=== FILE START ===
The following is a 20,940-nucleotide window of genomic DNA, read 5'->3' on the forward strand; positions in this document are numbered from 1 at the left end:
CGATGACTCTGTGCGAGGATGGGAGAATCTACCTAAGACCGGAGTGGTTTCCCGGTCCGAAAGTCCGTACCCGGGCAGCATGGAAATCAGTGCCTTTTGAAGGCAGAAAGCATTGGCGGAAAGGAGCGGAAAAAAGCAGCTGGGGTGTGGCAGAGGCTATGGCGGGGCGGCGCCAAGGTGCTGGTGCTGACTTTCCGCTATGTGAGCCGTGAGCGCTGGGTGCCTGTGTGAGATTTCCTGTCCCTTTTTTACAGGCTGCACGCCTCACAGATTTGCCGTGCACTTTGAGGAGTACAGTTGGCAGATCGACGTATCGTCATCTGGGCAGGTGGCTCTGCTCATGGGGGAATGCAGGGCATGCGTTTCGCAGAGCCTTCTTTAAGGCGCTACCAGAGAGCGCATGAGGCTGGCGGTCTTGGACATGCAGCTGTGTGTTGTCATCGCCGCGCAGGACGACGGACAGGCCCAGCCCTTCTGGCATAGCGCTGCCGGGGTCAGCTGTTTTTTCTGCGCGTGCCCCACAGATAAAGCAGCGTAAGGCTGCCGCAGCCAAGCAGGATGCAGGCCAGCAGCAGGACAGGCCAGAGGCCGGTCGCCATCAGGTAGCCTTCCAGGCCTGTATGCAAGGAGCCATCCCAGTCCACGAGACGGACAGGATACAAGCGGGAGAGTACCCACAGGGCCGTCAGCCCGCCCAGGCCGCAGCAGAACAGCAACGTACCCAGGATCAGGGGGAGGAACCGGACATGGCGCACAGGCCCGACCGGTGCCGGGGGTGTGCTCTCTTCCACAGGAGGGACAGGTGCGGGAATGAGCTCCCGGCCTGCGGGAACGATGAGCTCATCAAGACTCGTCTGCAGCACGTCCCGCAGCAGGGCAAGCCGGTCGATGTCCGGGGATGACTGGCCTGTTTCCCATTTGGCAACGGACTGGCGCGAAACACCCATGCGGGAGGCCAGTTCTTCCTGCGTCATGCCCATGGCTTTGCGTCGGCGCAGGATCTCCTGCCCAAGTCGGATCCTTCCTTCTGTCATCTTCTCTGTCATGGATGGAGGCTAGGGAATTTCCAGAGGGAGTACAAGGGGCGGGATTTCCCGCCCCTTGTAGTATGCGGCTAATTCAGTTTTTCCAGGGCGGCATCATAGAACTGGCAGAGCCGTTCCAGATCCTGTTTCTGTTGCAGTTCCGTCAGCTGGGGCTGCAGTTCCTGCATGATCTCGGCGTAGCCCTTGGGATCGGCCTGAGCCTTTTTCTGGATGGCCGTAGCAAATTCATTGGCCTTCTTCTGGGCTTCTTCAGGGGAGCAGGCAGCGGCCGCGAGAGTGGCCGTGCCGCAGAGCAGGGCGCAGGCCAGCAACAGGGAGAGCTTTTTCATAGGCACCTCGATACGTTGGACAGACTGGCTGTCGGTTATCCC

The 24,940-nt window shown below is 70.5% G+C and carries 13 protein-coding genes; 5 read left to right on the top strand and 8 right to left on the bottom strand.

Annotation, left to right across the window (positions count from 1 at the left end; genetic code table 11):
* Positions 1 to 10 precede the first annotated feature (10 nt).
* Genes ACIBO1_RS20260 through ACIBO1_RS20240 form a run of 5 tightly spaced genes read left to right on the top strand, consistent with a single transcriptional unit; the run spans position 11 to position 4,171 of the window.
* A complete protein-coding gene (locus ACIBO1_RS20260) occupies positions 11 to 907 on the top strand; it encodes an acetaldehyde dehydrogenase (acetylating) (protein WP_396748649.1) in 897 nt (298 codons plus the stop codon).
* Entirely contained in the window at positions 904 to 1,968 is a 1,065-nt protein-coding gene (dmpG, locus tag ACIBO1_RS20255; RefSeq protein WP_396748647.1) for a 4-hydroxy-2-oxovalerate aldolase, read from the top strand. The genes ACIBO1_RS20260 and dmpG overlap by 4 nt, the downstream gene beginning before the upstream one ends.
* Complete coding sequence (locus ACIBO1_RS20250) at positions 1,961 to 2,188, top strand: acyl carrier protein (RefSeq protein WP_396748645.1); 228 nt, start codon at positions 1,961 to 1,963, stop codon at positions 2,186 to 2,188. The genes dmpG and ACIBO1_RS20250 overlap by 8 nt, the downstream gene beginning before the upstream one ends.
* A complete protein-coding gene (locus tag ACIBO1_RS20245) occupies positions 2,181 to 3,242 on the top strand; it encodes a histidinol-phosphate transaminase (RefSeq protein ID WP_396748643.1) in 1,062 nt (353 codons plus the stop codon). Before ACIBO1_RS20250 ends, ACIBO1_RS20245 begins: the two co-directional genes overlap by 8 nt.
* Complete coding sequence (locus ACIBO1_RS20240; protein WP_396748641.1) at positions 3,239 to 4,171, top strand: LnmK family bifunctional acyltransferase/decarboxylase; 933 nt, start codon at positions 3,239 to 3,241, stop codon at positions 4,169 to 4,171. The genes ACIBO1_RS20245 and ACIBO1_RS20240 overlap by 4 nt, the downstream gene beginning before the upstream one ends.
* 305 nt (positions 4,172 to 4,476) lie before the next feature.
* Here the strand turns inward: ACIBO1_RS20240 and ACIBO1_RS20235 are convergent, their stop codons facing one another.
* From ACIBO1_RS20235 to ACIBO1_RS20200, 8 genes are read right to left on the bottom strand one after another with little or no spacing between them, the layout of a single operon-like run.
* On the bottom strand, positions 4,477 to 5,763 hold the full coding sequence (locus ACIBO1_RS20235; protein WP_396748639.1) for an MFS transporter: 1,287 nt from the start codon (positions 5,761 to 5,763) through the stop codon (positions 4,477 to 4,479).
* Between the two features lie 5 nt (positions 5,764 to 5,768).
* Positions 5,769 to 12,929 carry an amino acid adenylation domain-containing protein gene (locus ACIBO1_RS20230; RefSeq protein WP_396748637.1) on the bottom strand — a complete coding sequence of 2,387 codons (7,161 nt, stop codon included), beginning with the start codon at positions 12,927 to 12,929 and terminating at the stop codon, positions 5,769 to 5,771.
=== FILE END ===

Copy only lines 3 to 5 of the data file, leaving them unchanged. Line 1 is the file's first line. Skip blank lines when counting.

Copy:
The 24,940-nt window shown below is 70.5% G+C and carries 13 protein-coding genes; 5 read left to right on the top strand and 8 right to left on the bottom strand.

Annotation, left to right across the window (positions count from 1 at the left end; genetic code table 11):
* Positions 1 to 10 precede the first annotated feature (10 nt).